The Duke of Westminster owns more of Britain than the Queen, through an estate that can trace its history back hundreds of years.
Made up of 133,100 acres across the UK, the Duke of Westminster owns 0.22% of Britain's land - compared with the 19,768 acres or 0.03% of the country owned privately by the Queen.
Here are the facts and figures of what comes with the title, across businesses, land and family investments, according to the Grosvenor Estate's website.
The 11,500-acre Eaton Estate is just outside Chester. It includes the villages of Aldford, Eccleston and Saighton, and 10,000 acres of agricultural land in Cheshire. Eaton Hall is also the home of the Duke of Westminster and the Grosvenor family.
23,500-acre Abbeystead Estate in Lancashire was bought from the Earl of Sefton in 1980 and is set in the forest of Bowland. The remote beauty spot with rolling hills and more than 600 acres of woodland also includes 22 tenant farms.
96,000 acres of Reay Forest in north-west Sutherland, Scotland, is home to the peaks of Ben Stack, Arkle and Foinaven, as well as up to 3,500 wild deer.
1,800-acre Halkyn Estate in North Wales, managed by the Eaton Estate staff, is rich in limestone, churchstone and lead. The quarrying of these commodities created the family's original wealth and to this day, some quarrying, under lease, still takes place.
La Garganta in southern Spain became part of the Grosvenor Estate in 2001 - it is agricultural land comprising of groves of around 19,000 olive trees, 34,000 evergreen oak trees - with the bark used for cork, and 3,700 acres for cereal production.
300 acres of prime central London land in Mayfair and Belgravia - two of the capital's most expensive areas. Addresses include Eaton Square, Eccleston Place, Grosvenor Square, Mount Street and Elizabeth Street - plus others.
The estate also includes a company called Wheatsheaf - established in 2012 it employs over 450 people, and develops and invests in businesses which provide solutions to what the Grosvenor Estate calls a "rapidly changing world population and its demands for food, energy and water in an increasingly resource constrained environment".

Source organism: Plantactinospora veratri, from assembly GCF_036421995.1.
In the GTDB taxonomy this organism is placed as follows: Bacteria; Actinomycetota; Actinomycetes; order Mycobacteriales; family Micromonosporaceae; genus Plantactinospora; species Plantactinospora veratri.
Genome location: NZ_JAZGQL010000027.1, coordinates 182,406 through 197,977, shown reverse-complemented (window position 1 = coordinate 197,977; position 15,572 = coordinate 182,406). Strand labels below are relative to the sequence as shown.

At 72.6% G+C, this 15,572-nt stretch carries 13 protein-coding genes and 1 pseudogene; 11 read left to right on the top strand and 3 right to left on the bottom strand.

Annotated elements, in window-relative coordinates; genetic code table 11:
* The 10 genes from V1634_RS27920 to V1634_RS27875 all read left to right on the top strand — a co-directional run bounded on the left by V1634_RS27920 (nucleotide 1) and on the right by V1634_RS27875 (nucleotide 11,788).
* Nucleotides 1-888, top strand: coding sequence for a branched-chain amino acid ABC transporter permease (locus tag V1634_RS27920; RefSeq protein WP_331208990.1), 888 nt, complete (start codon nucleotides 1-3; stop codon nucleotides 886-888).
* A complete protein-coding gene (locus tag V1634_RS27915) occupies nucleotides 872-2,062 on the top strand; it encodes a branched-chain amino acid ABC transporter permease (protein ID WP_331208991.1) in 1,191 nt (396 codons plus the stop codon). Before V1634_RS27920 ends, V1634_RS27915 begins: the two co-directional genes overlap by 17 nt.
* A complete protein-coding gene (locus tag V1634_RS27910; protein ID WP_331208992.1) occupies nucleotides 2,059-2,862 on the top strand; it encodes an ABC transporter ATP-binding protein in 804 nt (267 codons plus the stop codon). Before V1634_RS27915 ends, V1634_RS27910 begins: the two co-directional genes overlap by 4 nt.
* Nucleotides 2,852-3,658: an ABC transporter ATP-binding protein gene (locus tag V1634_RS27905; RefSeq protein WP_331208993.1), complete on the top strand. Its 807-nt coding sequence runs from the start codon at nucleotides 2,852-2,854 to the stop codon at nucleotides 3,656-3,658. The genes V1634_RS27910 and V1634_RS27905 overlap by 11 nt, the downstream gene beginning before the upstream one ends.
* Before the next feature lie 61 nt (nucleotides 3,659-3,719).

The estate's website also lists the property company, Grosvenor, as an asset - which represents the majority of the "urban property activities and is its largest business". Helping to create "vibrant buildings and neighbourhoods", they have offices and investments in cities around the world including Calgary, Hong Kong, Liverpool, Edinburgh, Lyon, Vancouver, Shanghai, Stockholm and Tokyo.
There is also the Westminster Foundation, which manages the "giving" of the family, awarding grants and funding - which it is says is focused on the key aspects of poverty in the UK and issues around community - and supports those in need. More than 1,500 charitable organisations have been supported since the first grant was made in 1974.
The family also have the Grosvenor fine art collection - featuring pieces from revered painters such as Rembrandt, George Stubbs who was commissioned to paint the Grosvenor hunt, Van Dyck and Sir Winston Churchill. The works on occasion are displayed at the Grosvenor Museum in Chester.